Medical device maker Inamed (NASDAQ:IMDC) won a victory recently when an FDA advisory panel recommended that the company be approved to sell its silicone breast implants. But does the slim 9-to-6 panel margin portend problems for this profitable and quickly growing company?

To be sure, breast implants are big business. Between 1992 and 2001, the number of operations increased by 533%, and doctors performed 236,888 breast enlargement operations in 2002 alone.

Prior to 1992, when silicone implants were outlawed, they were manufactured by Baxter (NYSE:BAX), Bristol-Myers Squibb (NYSE:BMY), 3M (NYSE:MMM), and Dow Corning, a subsidiary of Dow Chemical (NYSE:DOW).

Complications arose, and all four companies fell victim to multiple lawsuits. In March 1994, they agreed to a $4.25 billion settlement -- the largest class action settlement at that time.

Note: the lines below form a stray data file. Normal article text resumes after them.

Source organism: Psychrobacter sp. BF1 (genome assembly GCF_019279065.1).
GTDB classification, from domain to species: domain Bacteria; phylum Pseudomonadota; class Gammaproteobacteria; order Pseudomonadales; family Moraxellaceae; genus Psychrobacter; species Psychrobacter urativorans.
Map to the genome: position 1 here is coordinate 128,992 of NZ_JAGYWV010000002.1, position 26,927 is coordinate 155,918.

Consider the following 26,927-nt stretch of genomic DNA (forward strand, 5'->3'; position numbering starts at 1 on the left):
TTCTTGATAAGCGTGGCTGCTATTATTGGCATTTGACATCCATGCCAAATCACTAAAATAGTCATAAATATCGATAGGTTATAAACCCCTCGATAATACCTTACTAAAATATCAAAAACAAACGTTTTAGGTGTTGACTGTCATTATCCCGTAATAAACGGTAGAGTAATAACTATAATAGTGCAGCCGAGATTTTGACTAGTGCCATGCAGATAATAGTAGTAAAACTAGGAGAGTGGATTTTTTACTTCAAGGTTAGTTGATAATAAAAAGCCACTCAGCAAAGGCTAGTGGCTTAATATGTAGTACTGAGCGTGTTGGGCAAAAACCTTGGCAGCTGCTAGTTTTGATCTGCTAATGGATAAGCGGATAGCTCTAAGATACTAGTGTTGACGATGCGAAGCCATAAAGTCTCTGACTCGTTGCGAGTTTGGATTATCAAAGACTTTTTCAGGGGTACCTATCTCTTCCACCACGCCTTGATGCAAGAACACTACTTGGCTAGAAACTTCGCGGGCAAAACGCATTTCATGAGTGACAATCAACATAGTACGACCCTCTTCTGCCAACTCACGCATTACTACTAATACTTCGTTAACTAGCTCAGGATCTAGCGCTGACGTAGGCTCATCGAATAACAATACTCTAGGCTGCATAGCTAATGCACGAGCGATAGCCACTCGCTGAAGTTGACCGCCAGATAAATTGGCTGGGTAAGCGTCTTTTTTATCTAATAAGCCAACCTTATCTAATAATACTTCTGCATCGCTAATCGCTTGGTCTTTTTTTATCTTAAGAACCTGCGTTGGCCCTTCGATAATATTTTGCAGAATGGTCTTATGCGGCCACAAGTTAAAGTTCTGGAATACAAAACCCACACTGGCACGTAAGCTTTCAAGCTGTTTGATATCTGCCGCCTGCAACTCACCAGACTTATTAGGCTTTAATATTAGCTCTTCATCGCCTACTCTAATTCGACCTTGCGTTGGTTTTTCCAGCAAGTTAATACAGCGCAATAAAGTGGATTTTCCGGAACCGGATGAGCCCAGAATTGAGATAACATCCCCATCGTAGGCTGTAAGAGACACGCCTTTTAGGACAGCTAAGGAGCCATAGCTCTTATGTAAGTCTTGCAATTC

Unfortunately, a safer saline product proved inferior to the softer, more natural feel of silicone gel, as evidenced by the fact that, in Europe, women select silicone 9 to 1 over saline. By being first to market with the new silicone, Inamed expects to steal share from leader Mentor (NYSE:MNT). Both have been manufacturing breast implant products for decades, and neither was swamped by litigation.

Should Inamed shareholders be concerned about silicone? Yes! The company acknowledges that in-place implants can rupture or simply leak. The company's latest quarterly filing acknowledges that it has not found a carrier willing to provide "risk-shifting liability insurance on terms and conditions which are acceptable to the Company."

Then there's always the risk the FDA will not green-light its advisory panel's recommendation. High-profile women's groups and others are still trying to prevent approval.

A full 55% of Inamed's sales are derived from breast implant products. So, yes, the company's top-line growth of 14.5% will accelerate if FDA approval is granted. But even with the increased sales -- and one other interesting product for obesity -- at 46 times earnings, Inamed's uninsured risks are a bit too much.

W.D. Crotty can be reached at HawaiiFool@hawaii.com.

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